‘They shall be like wool’

Some years ago we were travelling on pilgrimage through Turkey and took a break at a carpet warehouse. The coffee and mint tea were served and we sat on the stools around the walls of a room. There were piles of rugs in a corner and a team of men arrived who began to throw these out in front of us, rapidly, spectacularly, spinning them in the air as they fell in front of us. It was amazing, almost like a firework display, they were that brilliant. The purpose was, of course, not simply to dazzle us but to sell us some rugs and a few people succumbed to their beauty. But I shall never forget seeing them. And wherever one travels in the Middle East you find similar traders in the most beautiful rugs and kilims, with their natural colours and beautiful designs.

A rainbow flock

A rainbow flock

The Campaign for Wool has opened a week long exhibition in the Cathedral celebrating design in wool and especially the way that products made of wool can be used in interior design. The entrances to the Cathedral are guarded by some fluorescent sheep but inside the colours are more muted and natural.

One of the stars of the show must be a beautiful rug which hangs on the wall of the Queen Elizabeth Room, made in Afghanistan and showing the skill of the people who work there.

Women working in the AfghanMade project

Women working in the AfghanMade project

Afghanistan’s centuries-old carpet industry has some of the most highly skilled weavers in the world. I’m told that handknotted carpets are the country’s largest legal export, with over one million Afghans working directly or indirectly in the supply chain. Afghans have maintained their ancient traditions and continue to make carpets – from carding to spinning to weaving – entirely by hand. Until the 1980s the patterns and quality were virtually unchanged from the previous century, but as their makers have embraced contemporary colours and designs, Afghan carpets have become some of the most modern and versatile in the world.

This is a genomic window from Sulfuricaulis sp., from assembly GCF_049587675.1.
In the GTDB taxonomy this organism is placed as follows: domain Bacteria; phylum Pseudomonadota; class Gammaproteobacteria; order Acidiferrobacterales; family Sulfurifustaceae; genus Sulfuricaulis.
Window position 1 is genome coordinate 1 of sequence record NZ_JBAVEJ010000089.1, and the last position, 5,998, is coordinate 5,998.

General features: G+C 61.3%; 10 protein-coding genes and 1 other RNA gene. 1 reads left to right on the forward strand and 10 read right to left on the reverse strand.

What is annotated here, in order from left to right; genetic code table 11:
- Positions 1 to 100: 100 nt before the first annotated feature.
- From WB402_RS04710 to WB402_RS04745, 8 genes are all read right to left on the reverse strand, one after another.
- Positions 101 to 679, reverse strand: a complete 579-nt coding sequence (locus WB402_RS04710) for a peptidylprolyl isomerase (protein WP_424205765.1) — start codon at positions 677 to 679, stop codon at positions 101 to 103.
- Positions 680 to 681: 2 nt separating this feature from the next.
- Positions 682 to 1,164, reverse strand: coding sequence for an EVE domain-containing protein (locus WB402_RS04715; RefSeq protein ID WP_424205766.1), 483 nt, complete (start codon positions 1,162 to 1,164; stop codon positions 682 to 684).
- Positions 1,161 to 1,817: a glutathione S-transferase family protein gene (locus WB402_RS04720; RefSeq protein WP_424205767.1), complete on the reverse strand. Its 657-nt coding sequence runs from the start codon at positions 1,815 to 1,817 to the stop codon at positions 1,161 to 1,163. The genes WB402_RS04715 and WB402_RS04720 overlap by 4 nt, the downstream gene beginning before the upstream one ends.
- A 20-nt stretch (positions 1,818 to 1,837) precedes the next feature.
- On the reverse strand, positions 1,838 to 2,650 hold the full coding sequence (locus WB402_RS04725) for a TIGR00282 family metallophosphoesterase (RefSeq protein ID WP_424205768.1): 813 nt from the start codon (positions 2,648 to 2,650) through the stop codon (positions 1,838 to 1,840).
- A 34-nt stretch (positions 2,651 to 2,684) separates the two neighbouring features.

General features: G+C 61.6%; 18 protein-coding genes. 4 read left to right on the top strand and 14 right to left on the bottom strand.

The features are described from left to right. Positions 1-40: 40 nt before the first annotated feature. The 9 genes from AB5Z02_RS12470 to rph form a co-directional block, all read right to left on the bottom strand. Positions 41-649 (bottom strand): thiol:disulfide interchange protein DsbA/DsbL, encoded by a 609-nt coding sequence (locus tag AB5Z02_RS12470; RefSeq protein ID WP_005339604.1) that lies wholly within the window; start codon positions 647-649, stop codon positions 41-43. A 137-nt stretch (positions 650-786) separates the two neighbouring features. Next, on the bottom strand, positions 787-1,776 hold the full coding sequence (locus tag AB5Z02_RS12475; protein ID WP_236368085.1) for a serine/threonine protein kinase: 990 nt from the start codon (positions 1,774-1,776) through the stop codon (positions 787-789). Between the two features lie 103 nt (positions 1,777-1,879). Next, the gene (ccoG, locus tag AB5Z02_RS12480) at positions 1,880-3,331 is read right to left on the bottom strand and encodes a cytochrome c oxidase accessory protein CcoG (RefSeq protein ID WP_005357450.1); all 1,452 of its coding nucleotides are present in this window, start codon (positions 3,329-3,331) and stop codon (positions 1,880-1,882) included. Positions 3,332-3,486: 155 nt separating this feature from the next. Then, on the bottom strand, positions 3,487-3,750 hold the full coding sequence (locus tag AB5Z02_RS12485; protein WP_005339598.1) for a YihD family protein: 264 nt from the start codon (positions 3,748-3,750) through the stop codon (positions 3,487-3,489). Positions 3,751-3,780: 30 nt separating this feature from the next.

The rug displayed at the Cathedral has been made by AfghanMade Carpets, which is an initiative established by the US Task Force for Business and Stability Operations, which has hired leading industry experts to provide Afghans with training on wool selection, spinning techniques, new coloration and design. The rug on display is stunning and the design intriguing – almost a ying-yang, contemporary yet spiritual.

The completed rug on display at the Cathedral

The completed rug on display at the Cathedral

The reason I mention all of this is not simply because of the beautiful work on display but because it has to be hoped that this kind of initiative, like AfghanMade, can help contribute to building the peace and sustainable society in communities that have been and continue to be devastated as a consequence of ongoing conlict. The rugs, in their brilliance, represent a sense of hope for a better future.

The prophet Isaiah uses the idea of wool in what he says

‘Though your sins are like scarlet, they shall be as white as snow; though they are red as crimson, they shall be like wool.’ (Isaiah 1.18)

The purity of wool is an image for the purity of the human heart, the human soul to which Isaiah points us, the potential that we can be as wool is. All those hearing his words will have known what he was talking about. The hills were full of sheep and goats and wool was one of the main resources that they had. The language of sheep and goats then finds it’s way all the way through the teaching of Jesus and into the book of Revelation itself, where the image of the lamb for Christ is so powerfully used. At the heart of the Eucharist as we prepare to move to the altar to receive the sacrament the Agnus Dei is said or sung.

Lamb of God, you take away the sin of the world, have mercy on us.
Lamb of God, you take away the sin of the world, have mercy on us.
Lamb of God, you take away the sin of the world, grant us peace.

The purity of the lamb, the purity of the wool and the desire that we may be ‘like wool’ are brought together.

If you have the chance to see the Campaign for Wool’s exhibition, you won’t be disappointed. And remember those skilled artisans in Afghanistan and throughout the Middle East weaving their carpets, weaving their rugs and creating real and lasting beauty.

Jesus, Lamb of God,
may we reflect your purity,
and may all our brothers and sisters,
know that peace which is your gift
and promise.

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